Each cast requires thorough degassing of the resin using a vacuum chamber to remove all the moisture and any entrapped air. A secondary vacuum resin trap is used to draw the resin into the mold cavities and once the mold is filled, it is placed into a pressure pot to compress any remaining bubbles before the resin has polymerized. The resin is allowed to fully polymerize in the pressure pot prior to de-molding.
Once the resin is polymerized, the parts are de-molded and the vents and sprues from casting are manually removed. The parts are left to finish curing overnight so they reach full hardness (Shore 80D). The result is a part that is as hard and stiff as ABS plastic (used to make most automotive interior parts) and has a temperature of deflection of 200 degrees Fahrenheit.
One of the advantages of having plastic parts that are touched regularly is that plastic has a relatively low coefficient of thermal conductivity. The human body is incapable of detecting temperature, but can detect heat transfer. When something feels hot, it is simply warmer than the part of the body that is in contact with it. The temperature differential results in heat transfer through conduction. Metals feel hotter or colder to the touch than plastic because metals transfer heat at a faster rate than most other materials. This is one of the reasons why modern automobiles use non-metallic parts for surfaces that are touched frequently and why these extensions are plastic as well.
Before any additional finishing work is done, the parts are checked for fitment using a water soluble paste. If the fitment is only slightly off, the part will be adjusted until it has good contact or discarded altogether.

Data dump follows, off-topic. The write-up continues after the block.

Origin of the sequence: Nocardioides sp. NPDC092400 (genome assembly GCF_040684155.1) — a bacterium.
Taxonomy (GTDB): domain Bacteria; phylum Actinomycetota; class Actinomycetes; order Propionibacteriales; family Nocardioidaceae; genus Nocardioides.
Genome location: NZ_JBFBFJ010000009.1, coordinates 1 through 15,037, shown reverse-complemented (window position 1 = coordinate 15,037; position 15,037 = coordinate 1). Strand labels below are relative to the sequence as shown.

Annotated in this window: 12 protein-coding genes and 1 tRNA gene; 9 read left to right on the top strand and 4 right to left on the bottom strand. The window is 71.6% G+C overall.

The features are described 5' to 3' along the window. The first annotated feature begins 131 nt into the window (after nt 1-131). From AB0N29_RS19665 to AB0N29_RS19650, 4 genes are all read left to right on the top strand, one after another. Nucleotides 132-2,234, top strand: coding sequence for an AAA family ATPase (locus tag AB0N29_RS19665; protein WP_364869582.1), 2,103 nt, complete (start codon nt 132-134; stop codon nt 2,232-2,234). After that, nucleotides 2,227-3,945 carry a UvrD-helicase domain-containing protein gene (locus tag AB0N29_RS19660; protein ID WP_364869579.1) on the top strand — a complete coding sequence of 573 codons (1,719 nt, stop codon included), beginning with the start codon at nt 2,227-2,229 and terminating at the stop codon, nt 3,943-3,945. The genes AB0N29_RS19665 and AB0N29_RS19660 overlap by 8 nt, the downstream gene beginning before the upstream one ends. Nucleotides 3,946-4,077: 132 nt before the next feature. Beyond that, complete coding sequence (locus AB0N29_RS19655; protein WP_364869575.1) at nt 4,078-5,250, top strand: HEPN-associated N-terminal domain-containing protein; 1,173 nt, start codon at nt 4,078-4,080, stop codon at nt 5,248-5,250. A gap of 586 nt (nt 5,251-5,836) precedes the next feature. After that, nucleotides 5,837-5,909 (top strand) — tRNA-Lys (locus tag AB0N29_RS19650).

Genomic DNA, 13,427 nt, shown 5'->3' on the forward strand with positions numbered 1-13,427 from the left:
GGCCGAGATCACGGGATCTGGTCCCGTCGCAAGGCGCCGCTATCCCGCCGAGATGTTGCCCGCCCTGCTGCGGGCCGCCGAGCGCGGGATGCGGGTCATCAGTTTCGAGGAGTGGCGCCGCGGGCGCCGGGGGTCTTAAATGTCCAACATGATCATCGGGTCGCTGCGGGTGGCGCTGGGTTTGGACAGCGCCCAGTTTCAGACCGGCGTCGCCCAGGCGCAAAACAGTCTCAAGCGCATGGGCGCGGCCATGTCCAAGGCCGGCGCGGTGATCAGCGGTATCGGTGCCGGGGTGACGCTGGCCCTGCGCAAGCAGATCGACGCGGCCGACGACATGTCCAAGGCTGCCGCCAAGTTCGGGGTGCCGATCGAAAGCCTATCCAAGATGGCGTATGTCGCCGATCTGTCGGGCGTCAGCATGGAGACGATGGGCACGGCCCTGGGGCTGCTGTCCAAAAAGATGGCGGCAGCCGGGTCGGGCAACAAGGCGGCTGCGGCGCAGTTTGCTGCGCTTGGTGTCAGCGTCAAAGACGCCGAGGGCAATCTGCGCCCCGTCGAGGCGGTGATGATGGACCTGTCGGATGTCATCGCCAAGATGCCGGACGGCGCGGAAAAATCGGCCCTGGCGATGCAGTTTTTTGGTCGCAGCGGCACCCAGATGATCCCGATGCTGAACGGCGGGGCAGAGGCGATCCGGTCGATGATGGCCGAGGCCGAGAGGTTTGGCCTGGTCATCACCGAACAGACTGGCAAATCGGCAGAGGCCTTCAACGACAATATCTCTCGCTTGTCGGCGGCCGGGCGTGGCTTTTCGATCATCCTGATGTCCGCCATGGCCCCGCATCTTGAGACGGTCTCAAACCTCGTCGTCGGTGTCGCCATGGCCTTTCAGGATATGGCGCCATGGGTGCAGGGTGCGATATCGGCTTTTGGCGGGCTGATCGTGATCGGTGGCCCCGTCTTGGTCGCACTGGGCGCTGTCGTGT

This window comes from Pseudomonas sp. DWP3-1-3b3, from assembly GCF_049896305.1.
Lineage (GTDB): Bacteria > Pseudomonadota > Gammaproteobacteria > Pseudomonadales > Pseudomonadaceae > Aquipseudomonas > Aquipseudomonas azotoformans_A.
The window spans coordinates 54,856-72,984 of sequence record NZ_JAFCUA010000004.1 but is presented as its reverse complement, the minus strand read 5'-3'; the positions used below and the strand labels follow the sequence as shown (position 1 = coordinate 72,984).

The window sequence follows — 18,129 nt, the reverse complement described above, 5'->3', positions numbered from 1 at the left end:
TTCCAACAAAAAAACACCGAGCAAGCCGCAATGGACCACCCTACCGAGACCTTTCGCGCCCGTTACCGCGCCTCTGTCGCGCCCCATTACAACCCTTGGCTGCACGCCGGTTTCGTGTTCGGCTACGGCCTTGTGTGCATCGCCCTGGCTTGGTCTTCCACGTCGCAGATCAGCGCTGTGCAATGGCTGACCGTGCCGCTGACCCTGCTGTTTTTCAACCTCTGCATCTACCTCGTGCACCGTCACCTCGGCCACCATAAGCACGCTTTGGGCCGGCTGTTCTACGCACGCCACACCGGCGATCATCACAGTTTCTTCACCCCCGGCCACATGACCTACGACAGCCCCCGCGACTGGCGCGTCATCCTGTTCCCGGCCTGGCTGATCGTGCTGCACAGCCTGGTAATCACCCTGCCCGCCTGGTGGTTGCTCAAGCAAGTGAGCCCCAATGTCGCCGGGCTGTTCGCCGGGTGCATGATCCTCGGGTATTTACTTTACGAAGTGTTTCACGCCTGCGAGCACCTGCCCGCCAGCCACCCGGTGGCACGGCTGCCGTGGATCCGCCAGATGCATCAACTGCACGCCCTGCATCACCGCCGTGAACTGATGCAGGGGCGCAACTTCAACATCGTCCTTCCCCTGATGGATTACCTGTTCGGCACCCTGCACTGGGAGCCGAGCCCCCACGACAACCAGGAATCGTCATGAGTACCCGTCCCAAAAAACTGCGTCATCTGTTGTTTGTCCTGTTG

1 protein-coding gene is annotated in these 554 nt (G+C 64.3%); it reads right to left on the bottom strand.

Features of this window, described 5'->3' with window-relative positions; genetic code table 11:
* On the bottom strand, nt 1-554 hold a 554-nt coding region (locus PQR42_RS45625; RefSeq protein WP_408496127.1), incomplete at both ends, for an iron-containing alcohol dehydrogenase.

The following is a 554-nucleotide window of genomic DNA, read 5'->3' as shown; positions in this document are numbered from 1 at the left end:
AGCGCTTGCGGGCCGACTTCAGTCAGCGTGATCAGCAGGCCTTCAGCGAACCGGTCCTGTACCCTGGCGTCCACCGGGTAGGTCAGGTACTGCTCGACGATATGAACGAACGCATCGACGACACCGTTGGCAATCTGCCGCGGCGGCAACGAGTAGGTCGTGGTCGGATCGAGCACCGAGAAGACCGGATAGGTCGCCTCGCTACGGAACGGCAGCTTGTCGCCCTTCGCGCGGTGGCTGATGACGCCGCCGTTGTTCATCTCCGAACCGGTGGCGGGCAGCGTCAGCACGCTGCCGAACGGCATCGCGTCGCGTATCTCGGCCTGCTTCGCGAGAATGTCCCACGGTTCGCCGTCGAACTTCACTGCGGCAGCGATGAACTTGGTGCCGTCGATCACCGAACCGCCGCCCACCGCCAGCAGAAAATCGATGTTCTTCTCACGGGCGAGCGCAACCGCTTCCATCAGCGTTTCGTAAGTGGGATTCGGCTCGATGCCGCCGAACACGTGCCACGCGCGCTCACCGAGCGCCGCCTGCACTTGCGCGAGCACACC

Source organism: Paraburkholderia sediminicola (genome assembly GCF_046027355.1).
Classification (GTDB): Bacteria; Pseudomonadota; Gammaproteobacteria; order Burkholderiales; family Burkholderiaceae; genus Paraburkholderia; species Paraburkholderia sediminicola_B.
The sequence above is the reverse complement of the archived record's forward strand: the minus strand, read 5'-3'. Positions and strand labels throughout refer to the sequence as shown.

Since a mold release is used to slightly prolong the short service life of the silicone mold, the parts are put into a vibratory tumbler to remove the mold release, ensuring good paint adhesion later on.
While the part finish is fair, there is still a parting line and the remainder of the vents and sprues are manually removed for a clean finish.
The parting line, vents and sprues are ground flush and every edge is smoothed to remove any irregularities felt while handling the parts.
The grinding marks are sanded smooth with a two stage wet sanding before they are ready for primer.
The parts are then masked off and mounted on a fixture for priming. This ensures that the fitment area does not get distorted by paint since the tolerance on that area is +/- 0.002”. Once primed, the surface is wet sanded, cleaned, and carefully inspected prior to the application of an automotive interior grade satin black paint followed by an automotive interior grade satin clear.
Once the finish is deemed satisfactory, the parts are then removed from the fixture and the die cut adhesive is applied.
The adhesive is a 3M VHB that has a long term temperature tolerance of 300 degrees and a short term temperature tolerance of 500 degrees. As such, the adhesive maintains an excellent bond at the elevated temperatures the interior of a car can reach when parked in the sun on a hot summer’s day. Several other adhesives were tested and found to perform poorly in comparison despite being rated for the expected conditions.
The end result is a part that is aesthetically pleasing and integrates seamlessly with the rest of the interior. It also provides excellent ergonomics while improving the overall driving experience.